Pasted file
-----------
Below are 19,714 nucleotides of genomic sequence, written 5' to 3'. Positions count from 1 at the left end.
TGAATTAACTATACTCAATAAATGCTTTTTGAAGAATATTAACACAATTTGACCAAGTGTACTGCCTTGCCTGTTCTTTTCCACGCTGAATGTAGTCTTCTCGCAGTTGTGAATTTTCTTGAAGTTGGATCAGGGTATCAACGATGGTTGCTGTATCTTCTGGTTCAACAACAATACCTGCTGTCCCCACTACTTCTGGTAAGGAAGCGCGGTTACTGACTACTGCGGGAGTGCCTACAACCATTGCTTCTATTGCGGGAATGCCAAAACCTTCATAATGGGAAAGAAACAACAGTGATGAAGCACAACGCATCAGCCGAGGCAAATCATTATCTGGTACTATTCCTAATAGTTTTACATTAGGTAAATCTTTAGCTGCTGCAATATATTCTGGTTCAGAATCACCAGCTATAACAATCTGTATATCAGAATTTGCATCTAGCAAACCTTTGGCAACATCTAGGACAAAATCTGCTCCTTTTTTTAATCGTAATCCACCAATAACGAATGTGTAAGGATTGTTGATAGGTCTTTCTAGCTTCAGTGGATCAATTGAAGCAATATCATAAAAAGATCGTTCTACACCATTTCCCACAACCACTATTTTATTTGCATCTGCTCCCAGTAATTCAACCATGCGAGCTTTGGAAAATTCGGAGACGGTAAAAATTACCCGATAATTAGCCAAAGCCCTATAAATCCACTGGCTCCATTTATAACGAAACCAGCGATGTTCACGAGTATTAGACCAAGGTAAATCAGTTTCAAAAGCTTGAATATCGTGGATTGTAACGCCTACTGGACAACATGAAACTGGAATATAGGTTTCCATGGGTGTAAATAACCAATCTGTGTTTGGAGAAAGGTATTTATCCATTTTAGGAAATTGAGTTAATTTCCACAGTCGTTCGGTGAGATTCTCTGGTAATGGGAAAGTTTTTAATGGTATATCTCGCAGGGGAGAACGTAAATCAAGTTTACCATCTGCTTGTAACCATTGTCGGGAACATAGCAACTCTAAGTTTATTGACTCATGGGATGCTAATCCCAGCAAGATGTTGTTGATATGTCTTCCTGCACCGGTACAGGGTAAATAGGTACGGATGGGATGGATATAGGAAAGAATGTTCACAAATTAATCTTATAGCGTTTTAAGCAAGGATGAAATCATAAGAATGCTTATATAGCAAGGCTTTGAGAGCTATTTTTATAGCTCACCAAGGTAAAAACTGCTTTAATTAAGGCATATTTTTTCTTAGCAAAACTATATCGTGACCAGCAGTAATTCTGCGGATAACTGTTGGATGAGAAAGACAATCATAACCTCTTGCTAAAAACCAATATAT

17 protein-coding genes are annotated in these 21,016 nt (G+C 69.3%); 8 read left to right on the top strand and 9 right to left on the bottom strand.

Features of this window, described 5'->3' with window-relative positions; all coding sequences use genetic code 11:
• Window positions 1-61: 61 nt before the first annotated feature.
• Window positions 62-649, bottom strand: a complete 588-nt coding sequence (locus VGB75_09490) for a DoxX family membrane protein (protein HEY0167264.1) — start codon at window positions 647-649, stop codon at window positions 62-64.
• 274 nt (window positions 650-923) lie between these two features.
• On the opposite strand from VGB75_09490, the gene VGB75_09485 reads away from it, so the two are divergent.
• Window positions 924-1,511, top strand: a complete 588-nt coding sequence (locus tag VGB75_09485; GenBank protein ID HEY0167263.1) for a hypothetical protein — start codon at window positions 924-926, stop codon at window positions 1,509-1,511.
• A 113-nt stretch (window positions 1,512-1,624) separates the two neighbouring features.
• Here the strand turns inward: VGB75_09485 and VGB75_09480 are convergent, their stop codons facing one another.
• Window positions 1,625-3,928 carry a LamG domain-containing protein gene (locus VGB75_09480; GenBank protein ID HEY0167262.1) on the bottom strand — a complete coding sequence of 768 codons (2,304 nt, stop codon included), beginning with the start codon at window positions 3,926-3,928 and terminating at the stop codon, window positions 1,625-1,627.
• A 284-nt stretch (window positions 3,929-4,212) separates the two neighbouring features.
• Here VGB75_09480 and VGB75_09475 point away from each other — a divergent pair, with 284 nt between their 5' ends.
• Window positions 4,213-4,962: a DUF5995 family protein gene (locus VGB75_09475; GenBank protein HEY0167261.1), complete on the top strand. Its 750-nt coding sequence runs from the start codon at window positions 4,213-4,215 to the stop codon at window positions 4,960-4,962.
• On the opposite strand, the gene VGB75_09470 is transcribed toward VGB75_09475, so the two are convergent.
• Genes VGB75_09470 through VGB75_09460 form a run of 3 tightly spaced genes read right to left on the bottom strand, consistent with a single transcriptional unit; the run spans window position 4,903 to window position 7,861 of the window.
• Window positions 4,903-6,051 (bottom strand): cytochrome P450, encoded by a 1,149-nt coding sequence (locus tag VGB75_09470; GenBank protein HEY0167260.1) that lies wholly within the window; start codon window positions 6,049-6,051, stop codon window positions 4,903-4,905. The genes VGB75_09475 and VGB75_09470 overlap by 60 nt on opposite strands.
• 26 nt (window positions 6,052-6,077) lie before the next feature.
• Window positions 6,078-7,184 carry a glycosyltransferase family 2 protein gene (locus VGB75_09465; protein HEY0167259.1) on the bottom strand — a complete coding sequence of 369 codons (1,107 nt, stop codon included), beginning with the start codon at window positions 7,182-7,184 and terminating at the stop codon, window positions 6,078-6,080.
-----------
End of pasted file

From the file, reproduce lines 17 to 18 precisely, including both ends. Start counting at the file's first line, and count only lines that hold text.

• Genes VGB75_09470 through VGB75_09460 form a run of 3 tightly spaced genes read right to left on the bottom strand, consistent with a single transcriptional unit; the run spans window position 4,903 to window position 7,861 of the window.
• Window positions 4,903-6,051 (bottom strand): cytochrome P450, encoded by a 1,149-nt coding sequence (locus tag VGB75_09470; GenBank protein HEY0167260.1) that lies wholly within the window; start codon window positions 6,049-6,051, stop codon window positions 4,903-4,905. The genes VGB75_09475 and VGB75_09470 overlap by 60 nt on opposite strands.